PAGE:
Gregorio Uglioni 8:25
Now, I fully agree with you. And as we are discussing about customer experience, that one fits all is not working, you cannot offer one, let’s say customer journey, or one customer experience that will fit to everybody. Because as you’re saying we had, we have different memories, we have different perceptions, we have different behaviors, and therefore we understand those also experiences differently. Perhaps also to try to really understand a bit what you were saying, how do you define memories? Because you mentioned already several times that the topic memories?

Gustavo Imhof 9:00
you know, I never expected anyone to ask me, How are defined memories? Because it’s a concept that is so intuitive for most of us, right? I think is I’d say, if you think back about anything that has already happened, what what comes to mind is your memory, right? That’s essentially what it is, is how do you recall how do you remember how do you think of things that happened in the past? And what comes to mind? That’s probably how I define memories, I think,

Gregorio Uglioni 9:34
I am I am asking these questions. And these are not pre aligned. But I would like really to understand and and also perhaps to challenge you, but to make that that understandable to others. And I said as I said I really love your chapter. And basically what you’re saying it’s exactly what we remember. And my my next questions is, do you think or from a psychological point of view It’s easier Remember, good experiences, bad experiences? Why? Why am this guy why I’m asking these questions, because there are quite a lot of statistics saying that people are sharing through social media have bad experiences, and and not really the good one. I am doing so a bit of research. And if I directly ask to somebody, could you share with me please a good experience that you that you had? It’s most of the time, it’s a positive experience.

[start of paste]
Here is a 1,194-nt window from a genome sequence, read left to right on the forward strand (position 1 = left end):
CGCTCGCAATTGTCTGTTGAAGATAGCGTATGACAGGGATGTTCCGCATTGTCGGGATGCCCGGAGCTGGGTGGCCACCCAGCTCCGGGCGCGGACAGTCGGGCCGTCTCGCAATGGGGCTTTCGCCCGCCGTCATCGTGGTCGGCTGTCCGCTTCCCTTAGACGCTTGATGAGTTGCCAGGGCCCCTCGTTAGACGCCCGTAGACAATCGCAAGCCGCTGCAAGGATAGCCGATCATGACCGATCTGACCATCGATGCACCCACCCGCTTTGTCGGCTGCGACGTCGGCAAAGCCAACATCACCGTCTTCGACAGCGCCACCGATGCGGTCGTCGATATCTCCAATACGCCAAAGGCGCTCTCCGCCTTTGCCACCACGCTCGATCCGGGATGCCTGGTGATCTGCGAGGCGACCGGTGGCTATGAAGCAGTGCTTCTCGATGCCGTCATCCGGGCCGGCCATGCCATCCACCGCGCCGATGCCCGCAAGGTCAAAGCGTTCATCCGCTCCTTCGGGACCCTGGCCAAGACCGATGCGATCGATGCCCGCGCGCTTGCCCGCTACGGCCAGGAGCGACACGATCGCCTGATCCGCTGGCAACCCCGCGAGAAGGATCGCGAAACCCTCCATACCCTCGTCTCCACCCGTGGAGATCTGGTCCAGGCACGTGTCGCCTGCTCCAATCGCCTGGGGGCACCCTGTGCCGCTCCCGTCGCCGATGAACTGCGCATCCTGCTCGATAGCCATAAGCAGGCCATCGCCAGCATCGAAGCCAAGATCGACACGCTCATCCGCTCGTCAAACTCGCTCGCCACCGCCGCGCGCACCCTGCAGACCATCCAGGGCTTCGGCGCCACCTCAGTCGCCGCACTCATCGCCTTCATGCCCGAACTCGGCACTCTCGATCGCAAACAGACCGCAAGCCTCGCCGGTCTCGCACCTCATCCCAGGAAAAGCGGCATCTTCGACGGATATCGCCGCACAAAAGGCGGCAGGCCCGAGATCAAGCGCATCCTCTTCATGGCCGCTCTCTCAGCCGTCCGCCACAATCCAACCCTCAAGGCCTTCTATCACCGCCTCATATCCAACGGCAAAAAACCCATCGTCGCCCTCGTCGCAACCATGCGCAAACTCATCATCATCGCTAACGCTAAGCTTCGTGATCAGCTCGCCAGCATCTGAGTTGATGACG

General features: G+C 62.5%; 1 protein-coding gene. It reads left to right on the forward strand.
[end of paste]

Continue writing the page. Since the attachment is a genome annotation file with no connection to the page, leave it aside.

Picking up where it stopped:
Gustavo Imhof 10:31
Yeah, I think that’s interesting, isn’t it? Because you’re right. People tend to go out of their own way to share the negative experiences, but not the positives. And why is that the positive experience more often than not, unless it’s a wow, elements like, like the story I shared on the from the cabaret, a good experience is simply things went according to plan. Right? I wanted something happened, happy days. However, a bad experience, you have that disconfirmation, right, you had an expectation. And that expectation has been disconfirm has been broken, because things went wrong. So by its very nature, a bad experience is going to stand out. Because the reality is the majority of the experiences you have or from average to good enough to excellent. But the thing is contrast, right, the bad experience is going to stand out, because you have the contrast. And because us human beings, we hate loss, but we have a loss aversion that is much, much higher than our appetites to gain. So if you combine the fact that it’s going to stand out in terms of contrasts, but also it’s going to be more painful, that’s why you have the thing is something that’s negative and negative experience is going to be a much more salient and much more memorable than a positive one. However, as you mentioned, if you ask someone about an experience, or recent experience, they’re more likely to bring the positive one. Why? Because they’re going to relate the positive one, but also because there are a lot more positive experiences available in the memory for them to rely upon.

Gregorio Uglioni 12:14
And following what what you’re saying, and we are even if not pre discussed, we are agreeing on all what we are discussing it. I think that the biggest topic, the biggest point here, it’s people remember bad experiences, and good experiencing experiences, nothing in between, and therefore average experiences are not so funny, not so interesting. And therefore something can go well or can go wrong. And as you are mentioning that and coming back to what you mentioned, you mentioned the experience economy of Pine and Gilmore. And and I think this is the key in the case that you shared with us with with the restaurants and it was like theater scene. They prepared everything. And these have to create memories. What’s your view on that? It’s always important to create this scene around or what what’s your view on it?

Gustavo Imhof 13:11